Weiland stuck to the local favorites. “We can raise the wage,” he said. “We can give people health care in this country. Just a few weeks ago, there was an effort to refinance student loans. We’ve got a trillion dollars sitting out there in student loan debt. It’s a trillion dollars, almost as much as the credit card debt of the entire country. They couldn’t get 60 votes to get that to the floor! You know how I’m gonna vote, and you know how Mike Rounds is going to vote. That’s why we’re gonna take it back.”
Here was a South Dakota Democrat, asking a deep maroon state to get behind Elizabeth Warren’s major legislative goal for 2014. After the debate, I asked Harkin why Democrats had campaigned as populists in South Dakota in the 1960s, as conservatives in the 1990s, and as also-rans ever since. What made him think Weiland could manage the bank shot.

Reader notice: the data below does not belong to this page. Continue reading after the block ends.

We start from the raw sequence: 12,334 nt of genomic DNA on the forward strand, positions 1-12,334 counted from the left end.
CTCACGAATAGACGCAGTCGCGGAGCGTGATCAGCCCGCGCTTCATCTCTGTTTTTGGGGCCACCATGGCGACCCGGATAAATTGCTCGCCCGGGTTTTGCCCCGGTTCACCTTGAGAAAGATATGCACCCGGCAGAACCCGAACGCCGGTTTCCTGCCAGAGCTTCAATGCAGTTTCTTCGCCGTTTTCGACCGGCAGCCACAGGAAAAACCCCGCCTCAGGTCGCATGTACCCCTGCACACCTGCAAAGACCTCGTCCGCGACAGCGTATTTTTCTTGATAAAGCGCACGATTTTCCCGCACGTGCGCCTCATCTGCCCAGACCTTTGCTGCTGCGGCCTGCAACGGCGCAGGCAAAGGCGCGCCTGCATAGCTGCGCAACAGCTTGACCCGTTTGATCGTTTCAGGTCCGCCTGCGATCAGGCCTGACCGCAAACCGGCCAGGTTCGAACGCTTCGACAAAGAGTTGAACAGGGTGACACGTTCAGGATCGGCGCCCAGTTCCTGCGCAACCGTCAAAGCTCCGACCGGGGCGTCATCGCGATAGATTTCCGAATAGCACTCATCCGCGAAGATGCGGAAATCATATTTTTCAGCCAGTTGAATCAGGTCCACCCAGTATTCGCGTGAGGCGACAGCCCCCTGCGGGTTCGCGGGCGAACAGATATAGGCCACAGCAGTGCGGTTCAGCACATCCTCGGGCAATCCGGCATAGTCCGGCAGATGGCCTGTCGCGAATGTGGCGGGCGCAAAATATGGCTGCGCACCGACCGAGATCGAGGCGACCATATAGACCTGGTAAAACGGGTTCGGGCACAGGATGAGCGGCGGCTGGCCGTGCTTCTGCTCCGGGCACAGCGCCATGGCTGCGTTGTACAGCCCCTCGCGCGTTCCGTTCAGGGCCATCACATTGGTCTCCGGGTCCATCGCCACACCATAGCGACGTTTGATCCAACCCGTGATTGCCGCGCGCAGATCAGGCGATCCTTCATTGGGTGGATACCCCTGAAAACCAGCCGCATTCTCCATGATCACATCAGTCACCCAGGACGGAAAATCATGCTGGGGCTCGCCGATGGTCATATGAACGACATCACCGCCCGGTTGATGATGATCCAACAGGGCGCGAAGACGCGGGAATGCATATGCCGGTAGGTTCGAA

“We Democrats didn’t stick close enough to home,” said Harkin. “Ronald Reagan had a lot to do with that. I just don’t think we did a good enough job. It’s not just how you vote. It’s how you translate that vote to your constituents. You can’t do that in 30-second ads. You have to be out, and out, and out, all the time. Rick’s been out there.”
Between events, in the quiet ballroom of an AmericaInn, I asked Weiland what kind of victory he’d have if he only managed to ride scandal and the Democratic base vote to an under-40 photo finish. That was more than Democrats had ever dared expect from him, but what did it actually mean for balladeer populism?
“The person with the most votes wins,” said Weiland. “There’s no run-off here. What did Clinton get in 1992? Without Ross Perot he probably wouldn’t have won.”
And a win was a win. On the way out of the interview, Weiland passed out his campaign business cards to hotel employees and asked his traveling aide to make sure the sound system would work at the next all-singing campaign stop. “We need a nine-volt battery,” he said, “and we’re all set.”